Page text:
When she moved to Ann Arbor in May, Heather Klein had limited opportunities to explore the area, especially during a pandemic.
She went biking to both explore the city and get active.
“I enjoyed the ease of access to so many trails as well as the ease of biking to work with the bike lanes and trails,” she said. “I’m lucky that I can bike from my apartment to Angell Hall.”
Though she has only done a fraction of the trails in the area, her favorite trails are the ones in Kensington Park for biking. She’s also enjoyed Gallup Park for scenic riverside walks, weather permitting.
“I’m still learning about different places to go, but every time I drive, I notice new places and trails that I want to try out,” she said.
While living in Canton, Ohio, she utilized the bike trail systems in her area, but with COVID-19 restrictions, biking became one of her favorite hobbies because it could easily be done solo and it gave her time to unwind outside.
Before moving, she hadn’t spent much time in Michigan, only briefly visiting Grand Haven and Holland. She hopes to explore more of the state, particularly northern Michigan.
“I’d definitely like to explore the numerous parks around Sleeping Bear Dunes, Lake Leelanau and Mackinac Island,” she said. “I’m still learning and accepting suggestions of parks and places to explore. I’ve heard Belle Isle around Detroit is somewhere I should visit.”
She received her undergraduate degree and master’s degree from the University of Northern Iowa where she studied communication disorders, speech pathology and audiology, and then community mental health counseling.
Because of a physical education requirement during her undergraduate studies, Klein became an avid dancer.
“They had various dance options as part of how you could fulfill that requirement, so I tried a country line dancing class for a semester. That was back in the day when country line dancing was a big deal,” she said. “But my favorites were a swing dance class, and then they had an entry level ballroom class. I got some of the basic steps of the ballroom stuff, so it was just really fun.”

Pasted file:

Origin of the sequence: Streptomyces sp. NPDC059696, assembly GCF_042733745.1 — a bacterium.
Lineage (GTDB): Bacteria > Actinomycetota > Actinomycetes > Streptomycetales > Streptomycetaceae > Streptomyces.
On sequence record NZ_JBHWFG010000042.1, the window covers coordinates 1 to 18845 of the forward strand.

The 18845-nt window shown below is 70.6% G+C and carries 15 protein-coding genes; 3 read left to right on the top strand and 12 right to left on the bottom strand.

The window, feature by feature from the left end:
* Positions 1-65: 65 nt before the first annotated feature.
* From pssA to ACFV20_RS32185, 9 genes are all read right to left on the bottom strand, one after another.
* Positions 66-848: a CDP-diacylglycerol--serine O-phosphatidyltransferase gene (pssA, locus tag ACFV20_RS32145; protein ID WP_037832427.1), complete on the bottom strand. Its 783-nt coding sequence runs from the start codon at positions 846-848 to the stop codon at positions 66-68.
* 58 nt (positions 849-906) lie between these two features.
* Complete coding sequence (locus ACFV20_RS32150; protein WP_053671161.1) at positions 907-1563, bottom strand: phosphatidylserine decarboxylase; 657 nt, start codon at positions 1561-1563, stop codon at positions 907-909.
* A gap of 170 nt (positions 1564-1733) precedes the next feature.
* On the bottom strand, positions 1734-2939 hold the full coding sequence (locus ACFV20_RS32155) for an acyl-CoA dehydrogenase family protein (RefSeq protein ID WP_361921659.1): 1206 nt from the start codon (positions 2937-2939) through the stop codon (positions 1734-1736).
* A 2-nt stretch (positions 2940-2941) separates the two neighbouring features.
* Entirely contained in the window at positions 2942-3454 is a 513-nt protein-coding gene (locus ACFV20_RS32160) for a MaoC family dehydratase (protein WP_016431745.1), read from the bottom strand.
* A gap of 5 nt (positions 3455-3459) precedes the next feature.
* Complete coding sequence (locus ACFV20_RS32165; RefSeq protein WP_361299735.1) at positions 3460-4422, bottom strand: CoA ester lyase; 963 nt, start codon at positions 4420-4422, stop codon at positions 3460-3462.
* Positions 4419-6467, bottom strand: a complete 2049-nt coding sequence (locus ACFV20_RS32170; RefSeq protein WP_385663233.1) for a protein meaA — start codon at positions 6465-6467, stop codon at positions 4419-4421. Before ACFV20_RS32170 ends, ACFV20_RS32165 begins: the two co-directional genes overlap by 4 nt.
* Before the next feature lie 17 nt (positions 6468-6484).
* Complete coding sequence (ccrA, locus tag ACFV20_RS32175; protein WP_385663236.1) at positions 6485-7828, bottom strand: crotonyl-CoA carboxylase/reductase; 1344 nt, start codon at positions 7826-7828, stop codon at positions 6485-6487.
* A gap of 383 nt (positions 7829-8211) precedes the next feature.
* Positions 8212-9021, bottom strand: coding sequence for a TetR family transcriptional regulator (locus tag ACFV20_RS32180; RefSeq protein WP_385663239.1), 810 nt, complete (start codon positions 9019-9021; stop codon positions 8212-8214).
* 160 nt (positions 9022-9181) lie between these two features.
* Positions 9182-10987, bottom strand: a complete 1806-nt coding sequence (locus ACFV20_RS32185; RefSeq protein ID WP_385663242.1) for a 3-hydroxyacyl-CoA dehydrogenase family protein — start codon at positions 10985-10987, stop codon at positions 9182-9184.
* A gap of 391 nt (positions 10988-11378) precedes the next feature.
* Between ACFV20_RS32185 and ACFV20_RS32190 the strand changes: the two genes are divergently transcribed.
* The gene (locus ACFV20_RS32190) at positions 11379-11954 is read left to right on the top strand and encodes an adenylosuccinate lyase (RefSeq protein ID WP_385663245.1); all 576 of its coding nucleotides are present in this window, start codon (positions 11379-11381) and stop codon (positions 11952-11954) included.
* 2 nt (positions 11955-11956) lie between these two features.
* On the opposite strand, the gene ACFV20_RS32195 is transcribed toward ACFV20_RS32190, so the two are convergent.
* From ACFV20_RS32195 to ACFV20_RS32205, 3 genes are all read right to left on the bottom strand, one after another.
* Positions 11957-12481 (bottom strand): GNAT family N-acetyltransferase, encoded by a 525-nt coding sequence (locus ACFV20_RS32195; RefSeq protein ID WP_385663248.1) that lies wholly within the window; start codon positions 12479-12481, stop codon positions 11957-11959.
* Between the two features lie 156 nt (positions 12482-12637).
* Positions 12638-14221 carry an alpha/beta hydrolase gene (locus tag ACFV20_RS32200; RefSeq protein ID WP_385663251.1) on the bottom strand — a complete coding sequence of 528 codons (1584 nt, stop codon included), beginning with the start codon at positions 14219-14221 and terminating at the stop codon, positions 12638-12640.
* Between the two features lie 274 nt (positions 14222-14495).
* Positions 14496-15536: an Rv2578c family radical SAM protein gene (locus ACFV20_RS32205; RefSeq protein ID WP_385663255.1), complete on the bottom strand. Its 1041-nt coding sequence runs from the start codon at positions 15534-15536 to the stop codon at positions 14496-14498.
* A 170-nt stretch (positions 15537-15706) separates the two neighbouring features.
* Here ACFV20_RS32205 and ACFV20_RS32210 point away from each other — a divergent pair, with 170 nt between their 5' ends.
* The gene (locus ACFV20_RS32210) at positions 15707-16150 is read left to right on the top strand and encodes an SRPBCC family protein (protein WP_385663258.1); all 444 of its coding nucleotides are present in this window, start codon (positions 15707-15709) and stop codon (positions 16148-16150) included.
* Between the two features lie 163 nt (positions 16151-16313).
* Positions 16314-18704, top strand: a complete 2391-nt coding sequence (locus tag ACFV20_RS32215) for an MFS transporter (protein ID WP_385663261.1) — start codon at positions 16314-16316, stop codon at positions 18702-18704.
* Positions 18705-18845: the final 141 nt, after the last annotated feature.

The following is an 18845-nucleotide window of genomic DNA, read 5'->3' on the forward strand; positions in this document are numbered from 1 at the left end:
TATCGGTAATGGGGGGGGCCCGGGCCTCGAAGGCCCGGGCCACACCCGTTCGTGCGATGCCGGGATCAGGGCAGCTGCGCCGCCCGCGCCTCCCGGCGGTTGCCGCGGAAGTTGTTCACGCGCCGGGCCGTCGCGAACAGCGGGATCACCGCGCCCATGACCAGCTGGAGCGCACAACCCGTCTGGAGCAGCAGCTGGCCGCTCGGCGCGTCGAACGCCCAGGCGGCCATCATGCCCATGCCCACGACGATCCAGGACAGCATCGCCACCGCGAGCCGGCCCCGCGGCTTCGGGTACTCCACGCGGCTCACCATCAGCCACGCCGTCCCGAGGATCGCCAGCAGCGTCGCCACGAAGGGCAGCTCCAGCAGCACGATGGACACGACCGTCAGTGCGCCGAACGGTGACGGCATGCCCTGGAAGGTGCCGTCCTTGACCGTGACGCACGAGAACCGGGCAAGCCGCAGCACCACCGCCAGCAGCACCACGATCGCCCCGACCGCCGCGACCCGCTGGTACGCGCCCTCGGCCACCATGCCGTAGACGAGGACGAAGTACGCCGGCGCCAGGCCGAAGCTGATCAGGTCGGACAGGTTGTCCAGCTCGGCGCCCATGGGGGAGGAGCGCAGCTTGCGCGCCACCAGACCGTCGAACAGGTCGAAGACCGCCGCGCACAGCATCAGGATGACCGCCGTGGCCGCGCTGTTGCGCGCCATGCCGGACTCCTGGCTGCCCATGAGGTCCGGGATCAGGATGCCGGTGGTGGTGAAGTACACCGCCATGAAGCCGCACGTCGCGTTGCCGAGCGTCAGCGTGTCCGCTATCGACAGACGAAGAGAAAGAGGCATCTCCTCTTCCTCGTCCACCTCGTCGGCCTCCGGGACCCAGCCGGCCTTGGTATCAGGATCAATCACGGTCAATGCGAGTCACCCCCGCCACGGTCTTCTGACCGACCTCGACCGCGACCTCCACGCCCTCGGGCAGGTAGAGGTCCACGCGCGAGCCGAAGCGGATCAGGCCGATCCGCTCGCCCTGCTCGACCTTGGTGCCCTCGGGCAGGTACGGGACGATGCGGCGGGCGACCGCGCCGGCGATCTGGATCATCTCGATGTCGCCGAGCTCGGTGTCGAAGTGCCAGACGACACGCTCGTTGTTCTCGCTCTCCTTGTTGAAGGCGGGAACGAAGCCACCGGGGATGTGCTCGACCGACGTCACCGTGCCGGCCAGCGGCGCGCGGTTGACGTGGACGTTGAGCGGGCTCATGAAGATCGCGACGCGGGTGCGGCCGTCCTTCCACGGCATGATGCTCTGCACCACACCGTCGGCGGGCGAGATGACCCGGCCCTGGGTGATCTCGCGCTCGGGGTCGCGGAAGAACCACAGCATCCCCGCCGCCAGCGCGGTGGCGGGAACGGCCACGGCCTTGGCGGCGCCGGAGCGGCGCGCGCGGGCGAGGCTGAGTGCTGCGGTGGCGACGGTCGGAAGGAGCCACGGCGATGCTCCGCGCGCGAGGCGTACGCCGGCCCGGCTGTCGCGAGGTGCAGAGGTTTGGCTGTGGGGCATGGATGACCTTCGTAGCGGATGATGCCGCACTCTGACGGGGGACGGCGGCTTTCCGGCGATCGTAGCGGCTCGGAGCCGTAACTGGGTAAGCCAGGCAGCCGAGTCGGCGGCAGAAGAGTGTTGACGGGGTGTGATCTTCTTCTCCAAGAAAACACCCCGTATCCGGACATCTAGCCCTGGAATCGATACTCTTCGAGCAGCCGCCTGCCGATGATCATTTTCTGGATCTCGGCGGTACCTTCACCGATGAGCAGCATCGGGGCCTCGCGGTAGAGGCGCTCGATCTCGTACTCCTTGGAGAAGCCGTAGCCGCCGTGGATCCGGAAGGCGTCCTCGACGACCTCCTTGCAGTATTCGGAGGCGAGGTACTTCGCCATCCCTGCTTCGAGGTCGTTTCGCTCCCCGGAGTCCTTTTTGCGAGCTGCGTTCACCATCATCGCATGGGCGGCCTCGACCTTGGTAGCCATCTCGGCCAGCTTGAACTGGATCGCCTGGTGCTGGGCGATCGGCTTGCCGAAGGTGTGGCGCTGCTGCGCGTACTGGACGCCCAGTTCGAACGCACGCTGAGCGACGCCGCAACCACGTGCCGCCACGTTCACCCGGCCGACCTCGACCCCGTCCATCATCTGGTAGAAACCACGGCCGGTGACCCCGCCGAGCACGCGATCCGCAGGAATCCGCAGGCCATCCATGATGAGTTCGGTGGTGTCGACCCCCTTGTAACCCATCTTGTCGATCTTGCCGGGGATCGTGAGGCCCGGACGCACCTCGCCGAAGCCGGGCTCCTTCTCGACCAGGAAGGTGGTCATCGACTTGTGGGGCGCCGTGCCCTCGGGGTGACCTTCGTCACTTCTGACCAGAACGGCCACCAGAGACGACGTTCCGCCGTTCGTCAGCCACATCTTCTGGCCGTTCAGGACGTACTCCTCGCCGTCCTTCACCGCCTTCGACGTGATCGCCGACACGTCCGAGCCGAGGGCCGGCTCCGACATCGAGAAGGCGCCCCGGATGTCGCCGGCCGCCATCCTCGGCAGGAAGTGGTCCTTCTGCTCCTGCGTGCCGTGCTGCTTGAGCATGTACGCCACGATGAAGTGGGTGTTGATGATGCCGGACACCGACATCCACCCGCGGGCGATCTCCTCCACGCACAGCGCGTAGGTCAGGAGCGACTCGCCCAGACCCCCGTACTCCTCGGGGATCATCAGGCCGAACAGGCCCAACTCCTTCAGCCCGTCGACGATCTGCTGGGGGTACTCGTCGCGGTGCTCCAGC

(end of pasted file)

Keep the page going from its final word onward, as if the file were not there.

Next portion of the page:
Despite enjoying it, she has not had many occasions to continue her love of dancing since graduating.
“It has stagnated, unfortunately, but I have heard that Ann Arbor has a good dance scene,” she said. “I wouldn’t know yet, but I’m excited to hopefully scope that out if that returns after COVID.”
After receiving her master’s degree from Northern Iowa in 2002, she worked as a hall and complex director at Kansas State and Case Western universities. She then transitioned to academic advising at Kent State University, where she worked for about 13 years before working at Ohio State University at Newark for a year and a half.
NOMINATE A SPOTLIGHT
- The weekly Spotlight features faculty and staff members at the university. To nominate a candidate, email the Record staff at email@example.com.
Klein joined LSA’s Newnan Academic Advising Center in May as a coordinator of advising training and professional development.
She was drawn to the position because it allowed her to work closely with students as well as plan and implement professional development for the Newnan staff.
“Ever since grad school, I’ve always had an interest in training and development types of work as well as organizational learning,” she said. “So, this position really was kind of the perfect blend of my prior experience in higher education and my understanding of how higher ed works, along with my love of training and development.”
Klein appreciates how her position allows her to connect with others and help them find solutions in their academic, professional and personal lives.
“My favorite part of my job is collaboration, because I really love brainstorming and getting to know people and seeing how I can help them in some way either meet a goal or be more efficient or decrease stress of their job,” she said.
“So the natural ability and the need for this role to really collaborate across so many partners and natural tendencies, to have conversations and learn about people and then try to help figure out how we can help them is really great.”